The last answer to your question, and the most complicated one, of course, is for many social problems, actually having NGOs remake the economics of our society so that there are incentives to solve some problems we have in the education arena, or creation of jobs, or housing arena. This is, I think, you know, where a lot of breakthrough intellectual capital is. And I’m convinced that, although it won’t work for every social problem, it can work for more problems than we’ve currently imagined.
Sean Stannard-Stockton: Sure. That makes a lot of sense to me. We have time for one more question here. EDF is known for partnering with corporations like McDonald’s and Fed Ex to help those companies reduce their environmental footprint, while also lowering their expenses. This kind brings to mind, to me, the concept of carrots and sticks, and what is the better way to effect change? So why do you favor, really offering carrots, to polluters or to anybody else, rather than threatening bad actors the way that many other environmental groups do? I’m interested in the answer specifically in a broader sense of affecting social change and using carrots or sticks, and how you can be most effective.
Fred Krupp: Well, Sean, first of all, I do want to point out that EDF does continue to take lawsuits. It’s now less than 5% of what we do, but we’ve got some fine environmental lawyers, and we’ve litigated all the way up to the Supreme Court against, say, Duke Power. We won a case last year by a vote of nine to nothing from the Supreme Court on air pollution, even at the same time as we were partnering with Duke Energy on the United States Climate Action Partnership. So we have all the tools in the toolbox at the ready.
But I do think, you know, if we’re going to move America, we have to move American business. And American business, in fact global business, has tremendous market pull. Think of Wal-Mart and all their suppliers. And Wal-Mart’s ability to phase out selling energy-hog TVs, and phase in selling super-efficient flat screen TVs. So that as America moves to more and more flat screens, the amount of energy wasted can be minimized. There’s enormous ability to effect change that companies have. Let me give you an example.
Most people know that EDF kind of pioneered the use of these partnerships; first with McDonald’s on helping them find other answers to packaging their hamburgers besides the Styrofoam box. But more recently, in the last few years, we partnered with McDonald’s again on the use of antibiotics in poultry. And McDonald’s specified to all their suppliers that they no longer wanted chickens routinely fed antibiotics, just as growth promoters, to — all the chickens were being fed this, not to treat any disease, but just a way to make the chickens grow faster. Once McDonald’s put that new rule into effect, the biggest poultry operations in the United States all phased out of doing this, not only for McDonald’s, but for their businesses in general. And this is a big deal because most antibiotics in America — believe it or not, 70% — are used on farm animals, not people. And yet people suffer the ill effects because the stuff that’s used on farm animals creates bacteria that are resistant to antibiotics, so that when we’re sick, increasingly, sometimes the drugs of last resort don’t work.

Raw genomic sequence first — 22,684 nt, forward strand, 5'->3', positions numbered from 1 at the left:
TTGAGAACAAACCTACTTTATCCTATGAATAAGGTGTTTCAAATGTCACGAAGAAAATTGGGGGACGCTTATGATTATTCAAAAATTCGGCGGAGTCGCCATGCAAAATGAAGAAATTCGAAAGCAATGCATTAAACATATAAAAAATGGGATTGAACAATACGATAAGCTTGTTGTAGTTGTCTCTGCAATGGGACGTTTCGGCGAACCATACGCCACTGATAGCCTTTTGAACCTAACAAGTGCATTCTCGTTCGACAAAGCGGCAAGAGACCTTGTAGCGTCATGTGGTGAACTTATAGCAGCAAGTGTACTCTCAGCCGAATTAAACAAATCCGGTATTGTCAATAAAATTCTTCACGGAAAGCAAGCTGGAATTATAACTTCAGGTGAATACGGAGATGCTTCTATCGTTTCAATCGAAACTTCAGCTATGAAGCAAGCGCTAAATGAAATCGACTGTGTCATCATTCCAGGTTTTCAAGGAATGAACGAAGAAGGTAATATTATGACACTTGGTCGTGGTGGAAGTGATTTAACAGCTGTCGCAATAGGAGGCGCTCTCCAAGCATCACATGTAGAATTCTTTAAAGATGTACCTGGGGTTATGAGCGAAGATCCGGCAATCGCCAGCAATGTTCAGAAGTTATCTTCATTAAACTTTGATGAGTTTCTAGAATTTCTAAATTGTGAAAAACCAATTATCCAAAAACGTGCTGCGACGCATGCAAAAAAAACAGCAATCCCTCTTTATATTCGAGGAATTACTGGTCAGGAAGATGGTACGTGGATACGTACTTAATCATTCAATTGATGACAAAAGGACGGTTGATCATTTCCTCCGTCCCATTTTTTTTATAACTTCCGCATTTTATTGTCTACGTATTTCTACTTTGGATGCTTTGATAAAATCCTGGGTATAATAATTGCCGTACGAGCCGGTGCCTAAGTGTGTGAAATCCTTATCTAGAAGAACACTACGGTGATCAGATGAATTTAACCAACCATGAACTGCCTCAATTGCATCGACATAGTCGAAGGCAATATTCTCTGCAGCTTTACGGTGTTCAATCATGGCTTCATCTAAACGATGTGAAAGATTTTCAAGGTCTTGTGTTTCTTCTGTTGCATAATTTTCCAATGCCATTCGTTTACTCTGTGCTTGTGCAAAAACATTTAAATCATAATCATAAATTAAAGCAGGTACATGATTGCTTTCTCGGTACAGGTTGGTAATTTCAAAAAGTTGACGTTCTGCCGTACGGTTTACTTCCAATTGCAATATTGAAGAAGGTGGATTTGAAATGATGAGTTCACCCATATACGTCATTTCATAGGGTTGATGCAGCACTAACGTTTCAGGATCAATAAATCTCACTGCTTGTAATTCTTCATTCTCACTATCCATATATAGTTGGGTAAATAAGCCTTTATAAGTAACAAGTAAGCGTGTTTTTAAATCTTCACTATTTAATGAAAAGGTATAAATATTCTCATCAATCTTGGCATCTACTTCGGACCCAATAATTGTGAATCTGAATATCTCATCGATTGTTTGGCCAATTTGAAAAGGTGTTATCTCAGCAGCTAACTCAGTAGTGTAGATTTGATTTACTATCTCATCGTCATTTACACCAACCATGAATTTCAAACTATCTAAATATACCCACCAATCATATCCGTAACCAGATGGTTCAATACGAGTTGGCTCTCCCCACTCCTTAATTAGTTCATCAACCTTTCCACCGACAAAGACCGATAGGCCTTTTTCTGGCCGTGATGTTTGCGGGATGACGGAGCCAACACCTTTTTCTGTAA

So I know this is a bit of a complex anecdote, but having McDonald’s agree to change its practices was able to change this in a way, much more quickly and effectively than a multi-year campaign to get Congress to change the rule. Congress should specify that these practices haven’t been ended. But here we were able to change American business practices in a speedy, efficient, effective way. And it’s one of the reasons I think that by helping companies do the right thing and praising them for doing the right thing, giving them that carrot, many times we can move faster than with any other technique. Not all the time. Sometimes we have to go to court, as we did with Duke Energy.
Sean Stannard-Stockton: Well, Fred, thank you very much for joining us today.
Fred Krupp: Thank you, Sean.
Sean Stannard-Stockton: This has been the Tactical Philanthropy podcast. You can visit us at tacticalphilanthropy.com. And you can learn more about Fred Krupp and the Environmental Defense Fund at edf.org. Thank you so much for listening.